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Today's Stichomancy for Douglas Adams

The first excerpt represents the element of Air. It speaks of mental influences and the process of thought, and is drawn from The Land that Time Forgot by Edgar Rice Burroughs:

I think we were all sick for the sight of land. I know that I was; but my interest was quickly dissipated by the sudden illness of three of the Germans. Almost simultaneously they commenced vomiting. They couldn't suggest any explanation for it. I asked them what they had eaten, and found they had eaten nothing other than the food cooked for all of us. "Have you drunk anything?" I asked, for I knew that there was liquor aboard, and medicines in the same locker.

"Only water," moaned one of them. "We all drank water together this morning. We opened a new tank. Maybe it was the water."

I started an investigation which revealed a terrifying condition--


The Land that Time Forgot
The second excerpt represents the element of Fire. It speaks of emotional influences and base passions, and is drawn from Crito by Plato:

to exile. And whither will he direct his footsteps? In any well-ordered state the Laws will consider him as an enemy. Possibly in a land of misrule like Thessaly he may be welcomed at first, and the unseemly narrative of his escape will be regarded by the inhabitants as an amusing tale. But if he offends them he will have to learn another sort of lesson. Will he continue to give lectures in virtue? That would hardly be decent. And how will his children be the gainers if he takes them into Thessaly, and deprives them of Athenian citizenship? Or if he leaves them behind, does he expect that they will be better taken care of by his friends because he is in Thessaly? Will not true friends care for them equally whether he is alive or dead?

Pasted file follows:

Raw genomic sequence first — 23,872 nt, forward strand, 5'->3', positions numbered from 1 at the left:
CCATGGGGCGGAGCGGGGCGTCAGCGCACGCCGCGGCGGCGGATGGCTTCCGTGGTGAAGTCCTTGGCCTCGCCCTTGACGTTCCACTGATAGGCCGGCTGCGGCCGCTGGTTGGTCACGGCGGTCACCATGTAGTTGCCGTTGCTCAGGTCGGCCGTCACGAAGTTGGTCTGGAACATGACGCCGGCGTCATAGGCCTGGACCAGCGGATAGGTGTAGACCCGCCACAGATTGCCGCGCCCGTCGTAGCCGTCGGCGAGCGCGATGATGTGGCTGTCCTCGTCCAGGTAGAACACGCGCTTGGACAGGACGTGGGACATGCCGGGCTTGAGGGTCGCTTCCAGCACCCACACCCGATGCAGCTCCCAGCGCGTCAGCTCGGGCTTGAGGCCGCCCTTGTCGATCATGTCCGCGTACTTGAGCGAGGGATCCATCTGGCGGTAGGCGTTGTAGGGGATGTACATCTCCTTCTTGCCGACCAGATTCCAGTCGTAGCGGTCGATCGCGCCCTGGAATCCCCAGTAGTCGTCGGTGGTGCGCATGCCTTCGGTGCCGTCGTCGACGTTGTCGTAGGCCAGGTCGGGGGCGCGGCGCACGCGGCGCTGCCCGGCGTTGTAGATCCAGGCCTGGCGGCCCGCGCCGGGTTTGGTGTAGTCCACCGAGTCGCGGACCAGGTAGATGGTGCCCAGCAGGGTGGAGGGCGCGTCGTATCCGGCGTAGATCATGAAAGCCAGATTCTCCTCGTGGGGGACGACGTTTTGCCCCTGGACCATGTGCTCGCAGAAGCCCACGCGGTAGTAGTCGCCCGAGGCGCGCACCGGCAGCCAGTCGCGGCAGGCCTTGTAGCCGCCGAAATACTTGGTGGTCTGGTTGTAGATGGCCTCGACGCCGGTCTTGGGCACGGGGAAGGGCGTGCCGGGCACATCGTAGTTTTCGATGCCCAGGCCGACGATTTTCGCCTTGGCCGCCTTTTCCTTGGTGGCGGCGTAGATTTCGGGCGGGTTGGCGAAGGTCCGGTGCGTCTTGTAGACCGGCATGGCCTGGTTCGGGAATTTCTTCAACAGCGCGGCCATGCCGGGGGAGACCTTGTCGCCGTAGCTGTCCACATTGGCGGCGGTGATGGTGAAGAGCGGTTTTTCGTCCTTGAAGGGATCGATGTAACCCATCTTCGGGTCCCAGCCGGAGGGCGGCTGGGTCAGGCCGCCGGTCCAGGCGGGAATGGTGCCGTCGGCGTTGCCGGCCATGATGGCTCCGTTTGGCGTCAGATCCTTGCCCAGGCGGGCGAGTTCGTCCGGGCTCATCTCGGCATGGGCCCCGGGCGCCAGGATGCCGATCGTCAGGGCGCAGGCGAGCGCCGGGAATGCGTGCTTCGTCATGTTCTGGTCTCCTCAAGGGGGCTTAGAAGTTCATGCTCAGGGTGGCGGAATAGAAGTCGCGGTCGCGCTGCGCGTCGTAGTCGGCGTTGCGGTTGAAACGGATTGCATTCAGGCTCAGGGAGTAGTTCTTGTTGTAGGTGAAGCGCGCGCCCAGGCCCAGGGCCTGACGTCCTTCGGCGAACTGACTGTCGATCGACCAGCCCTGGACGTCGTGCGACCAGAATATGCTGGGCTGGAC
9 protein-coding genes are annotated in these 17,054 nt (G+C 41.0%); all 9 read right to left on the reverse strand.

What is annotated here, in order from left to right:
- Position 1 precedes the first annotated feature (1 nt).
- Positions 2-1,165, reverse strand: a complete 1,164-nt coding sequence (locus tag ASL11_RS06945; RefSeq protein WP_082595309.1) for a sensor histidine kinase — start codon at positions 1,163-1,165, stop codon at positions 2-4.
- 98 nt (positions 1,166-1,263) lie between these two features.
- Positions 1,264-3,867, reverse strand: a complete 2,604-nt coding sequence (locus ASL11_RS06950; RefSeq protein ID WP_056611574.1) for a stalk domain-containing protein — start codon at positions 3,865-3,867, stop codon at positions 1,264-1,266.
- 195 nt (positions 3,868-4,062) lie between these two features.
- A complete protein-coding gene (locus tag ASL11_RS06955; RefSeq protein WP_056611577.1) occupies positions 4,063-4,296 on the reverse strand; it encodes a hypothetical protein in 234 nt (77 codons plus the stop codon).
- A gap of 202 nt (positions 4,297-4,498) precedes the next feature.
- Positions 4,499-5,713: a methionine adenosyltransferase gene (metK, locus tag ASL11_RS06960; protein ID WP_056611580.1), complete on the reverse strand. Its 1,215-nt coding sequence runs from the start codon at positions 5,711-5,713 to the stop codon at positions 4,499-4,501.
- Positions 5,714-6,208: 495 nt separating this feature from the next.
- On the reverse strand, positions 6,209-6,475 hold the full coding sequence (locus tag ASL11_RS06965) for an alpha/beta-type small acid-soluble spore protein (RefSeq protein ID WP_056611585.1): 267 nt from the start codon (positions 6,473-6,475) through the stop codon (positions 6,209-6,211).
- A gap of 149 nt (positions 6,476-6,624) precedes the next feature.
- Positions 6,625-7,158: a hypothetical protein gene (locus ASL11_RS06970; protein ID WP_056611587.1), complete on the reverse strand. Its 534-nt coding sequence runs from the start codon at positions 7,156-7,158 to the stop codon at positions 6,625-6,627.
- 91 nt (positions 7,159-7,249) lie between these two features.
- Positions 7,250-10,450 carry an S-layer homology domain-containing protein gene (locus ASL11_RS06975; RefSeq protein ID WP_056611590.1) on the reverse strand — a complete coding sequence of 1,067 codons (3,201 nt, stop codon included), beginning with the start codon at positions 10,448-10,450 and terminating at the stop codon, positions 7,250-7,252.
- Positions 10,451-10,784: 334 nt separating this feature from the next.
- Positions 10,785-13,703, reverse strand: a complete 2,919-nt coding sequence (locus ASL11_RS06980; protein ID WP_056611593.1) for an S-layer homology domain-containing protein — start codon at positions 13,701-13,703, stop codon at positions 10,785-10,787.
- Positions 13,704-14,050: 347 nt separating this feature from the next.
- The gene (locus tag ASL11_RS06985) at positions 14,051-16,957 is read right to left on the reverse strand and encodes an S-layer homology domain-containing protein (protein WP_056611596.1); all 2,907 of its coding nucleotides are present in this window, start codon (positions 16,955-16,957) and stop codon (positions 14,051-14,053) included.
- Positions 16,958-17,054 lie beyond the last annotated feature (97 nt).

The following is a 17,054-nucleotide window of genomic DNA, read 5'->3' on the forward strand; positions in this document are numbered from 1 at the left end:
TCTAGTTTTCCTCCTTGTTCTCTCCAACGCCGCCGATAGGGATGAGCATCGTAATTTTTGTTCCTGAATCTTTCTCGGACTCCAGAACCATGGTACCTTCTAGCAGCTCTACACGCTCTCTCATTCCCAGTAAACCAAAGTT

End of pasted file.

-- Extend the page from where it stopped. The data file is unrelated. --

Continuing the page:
The third excerpt represents the element of Water. It speaks of pure spiritual influences and feelings of love, and is drawn from Edingburgh Picturesque Notes by Robert Louis Stevenson:

upon all sides, what a clashing of architecture! In this one valley, where the life of the town goes most busily forward, there may be seen, shown one above and behind another by the accidents of the ground, buildings in almost every style upon the globe. Egyptian and Greek temples, Venetian palaces and Gothic spires, are huddled one over another in a most admired disorder; while, above all, the brute mass of the Castle and the summit of Arthur's Seat look down upon these imitations with a becoming dignity, as the works of Nature may look down the monuments of Art. But Nature is a more

The fourth excerpt represents the element of Earth. It speaks of physical influences and the impact of the unseen on the visible world, and is drawn from Under the Andes by Rex Stout:

himself in the water not five feet away, with his spear aimed at my breast. But the poor devil had no purchase for his feet and the thing went wide.

The next instant he had received a ten-pound stone full in the face and went down with a gurgle. At that the remaining two, seeming to acquire a glimmering of intelligence, turned and swam hastily away. I let them go.

Turning to Harry, I saw that the crevice also was clear. He had left his post and started toward me, but I waved him back.

"All right here, Hal: have they given it up?"

There was an expression of the most profound disgust on his